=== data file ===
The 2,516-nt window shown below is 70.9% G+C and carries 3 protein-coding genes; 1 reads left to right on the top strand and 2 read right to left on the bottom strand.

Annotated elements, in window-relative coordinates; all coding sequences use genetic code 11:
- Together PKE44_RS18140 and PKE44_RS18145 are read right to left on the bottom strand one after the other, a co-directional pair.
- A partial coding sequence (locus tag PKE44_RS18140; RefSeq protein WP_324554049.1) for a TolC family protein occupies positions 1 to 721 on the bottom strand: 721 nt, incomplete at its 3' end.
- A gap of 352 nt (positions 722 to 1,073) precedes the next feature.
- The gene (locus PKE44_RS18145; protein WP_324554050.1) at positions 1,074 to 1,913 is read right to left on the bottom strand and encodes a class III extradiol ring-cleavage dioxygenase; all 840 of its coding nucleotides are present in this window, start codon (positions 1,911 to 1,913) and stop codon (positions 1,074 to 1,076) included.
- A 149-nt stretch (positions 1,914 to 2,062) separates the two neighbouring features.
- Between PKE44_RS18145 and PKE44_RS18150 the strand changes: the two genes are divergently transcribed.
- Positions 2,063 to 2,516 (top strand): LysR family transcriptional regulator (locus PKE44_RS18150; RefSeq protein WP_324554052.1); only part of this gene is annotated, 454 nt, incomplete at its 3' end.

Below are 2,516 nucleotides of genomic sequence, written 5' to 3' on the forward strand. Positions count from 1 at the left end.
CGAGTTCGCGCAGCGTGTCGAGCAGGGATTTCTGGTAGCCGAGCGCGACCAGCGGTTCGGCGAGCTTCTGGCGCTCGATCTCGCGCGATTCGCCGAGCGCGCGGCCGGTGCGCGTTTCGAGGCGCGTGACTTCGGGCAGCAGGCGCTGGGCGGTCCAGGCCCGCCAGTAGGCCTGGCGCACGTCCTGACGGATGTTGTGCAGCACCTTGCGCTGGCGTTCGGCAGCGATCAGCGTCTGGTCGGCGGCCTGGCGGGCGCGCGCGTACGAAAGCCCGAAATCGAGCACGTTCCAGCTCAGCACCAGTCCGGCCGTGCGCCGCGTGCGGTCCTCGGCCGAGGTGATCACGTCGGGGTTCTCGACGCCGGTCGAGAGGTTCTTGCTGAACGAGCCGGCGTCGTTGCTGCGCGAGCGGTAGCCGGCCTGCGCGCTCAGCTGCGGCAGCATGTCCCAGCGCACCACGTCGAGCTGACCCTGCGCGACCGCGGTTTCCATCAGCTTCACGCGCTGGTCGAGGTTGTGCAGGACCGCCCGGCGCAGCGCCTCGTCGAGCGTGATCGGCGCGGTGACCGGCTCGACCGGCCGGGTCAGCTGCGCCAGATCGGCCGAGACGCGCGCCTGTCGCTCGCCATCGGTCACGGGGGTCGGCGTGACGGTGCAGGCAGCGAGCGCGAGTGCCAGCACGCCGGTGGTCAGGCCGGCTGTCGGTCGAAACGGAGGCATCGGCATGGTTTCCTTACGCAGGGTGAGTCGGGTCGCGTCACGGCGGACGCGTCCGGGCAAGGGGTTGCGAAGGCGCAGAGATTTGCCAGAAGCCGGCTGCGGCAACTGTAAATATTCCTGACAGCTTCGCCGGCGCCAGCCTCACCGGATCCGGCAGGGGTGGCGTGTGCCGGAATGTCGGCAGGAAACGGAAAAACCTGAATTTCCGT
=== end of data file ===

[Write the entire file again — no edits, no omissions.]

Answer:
The 2,516-nt window shown below is 70.9% G+C and carries 3 protein-coding genes; 1 reads left to right on the top strand and 2 read right to left on the bottom strand.

Annotated elements, in window-relative coordinates; all coding sequences use genetic code 11:
- Together PKE44_RS18140 and PKE44_RS18145 are read right to left on the bottom strand one after the other, a co-directional pair.
- A partial coding sequence (locus tag PKE44_RS18140; RefSeq protein WP_324554049.1) for a TolC family protein occupies positions 1 to 721 on the bottom strand: 721 nt, incomplete at its 3' end.
- A gap of 352 nt (positions 722 to 1,073) precedes the next feature.
- The gene (locus PKE44_RS18145; protein WP_324554050.1) at positions 1,074 to 1,913 is read right to left on the bottom strand and encodes a class III extradiol ring-cleavage dioxygenase; all 840 of its coding nucleotides are present in this window, start codon (positions 1,911 to 1,913) and stop codon (positions 1,074 to 1,076) included.
- A 149-nt stretch (positions 1,914 to 2,062) separates the two neighbouring features.
- Between PKE44_RS18145 and PKE44_RS18150 the strand changes: the two genes are divergently transcribed.
- Positions 2,063 to 2,516 (top strand): LysR family transcriptional regulator (locus PKE44_RS18150; RefSeq protein WP_324554052.1); only part of this gene is annotated, 454 nt, incomplete at its 3' end.

Below are 2,516 nucleotides of genomic sequence, written 5' to 3' on the forward strand. Positions count from 1 at the left end.
CGAGTTCGCGCAGCGTGTCGAGCAGGGATTTCTGGTAGCCGAGCGCGACCAGCGGTTCGGCGAGCTTCTGGCGCTCGATCTCGCGCGATTCGCCGAGCGCGCGGCCGGTGCGCGTTTCGAGGCGCGTGACTTCGGGCAGCAGGCGCTGGGCGGTCCAGGCCCGCCAGTAGGCCTGGCGCACGTCCTGACGGATGTTGTGCAGCACCTTGCGCTGGCGTTCGGCAGCGATCAGCGTCTGGTCGGCGGCCTGGCGGGCGCGCGCGTACGAAAGCCCGAAATCGAGCACGTTCCAGCTCAGCACCAGTCCGGCCGTGCGCCGCGTGCGGTCCTCGGCCGAGGTGATCACGTCGGGGTTCTCGACGCCGGTCGAGAGGTTCTTGCTGAACGAGCCGGCGTCGTTGCTGCGCGAGCGGTAGCCGGCCTGCGCGCTCAGCTGCGGCAGCATGTCCCAGCGCACCACGTCGAGCTGACCCTGCGCGACCGCGGTTTCCATCAGCTTCACGCGCTGGTCGAGGTTGTGCAGGACCGCCCGGCGCAGCGCCTCGTCGAGCGTGATCGGCGCGGTGACCGGCTCGACCGGCCGGGTCAGCTGCGCCAGATCGGCCGAGACGCGCGCCTGTCGCTCGCCATCGGTCACGGGGGTCGGCGTGACGGTGCAGGCAGCGAGCGCGAGTGCCAGCACGCCGGTGGTCAGGCCGGCTGTCGGTCGAAACGGAGGCATCGGCATGGTTTCCTTACGCAGGGTGAGTCGGGTCGCGTCACGGCGGACGCGTCCGGGCAAGGGGTTGCGAAGGCGCAGAGATTTGCCAGAAGCCGGCTGCGGCAACTGTAAATATTCCTGACAGCTTCGCCGGCGCCAGCCTCACCGGATCCGGCAGGGGTGGCGTGTGCCGGAATGTCGGCAGGAAACGGAAAAACCTGAATTTCCGT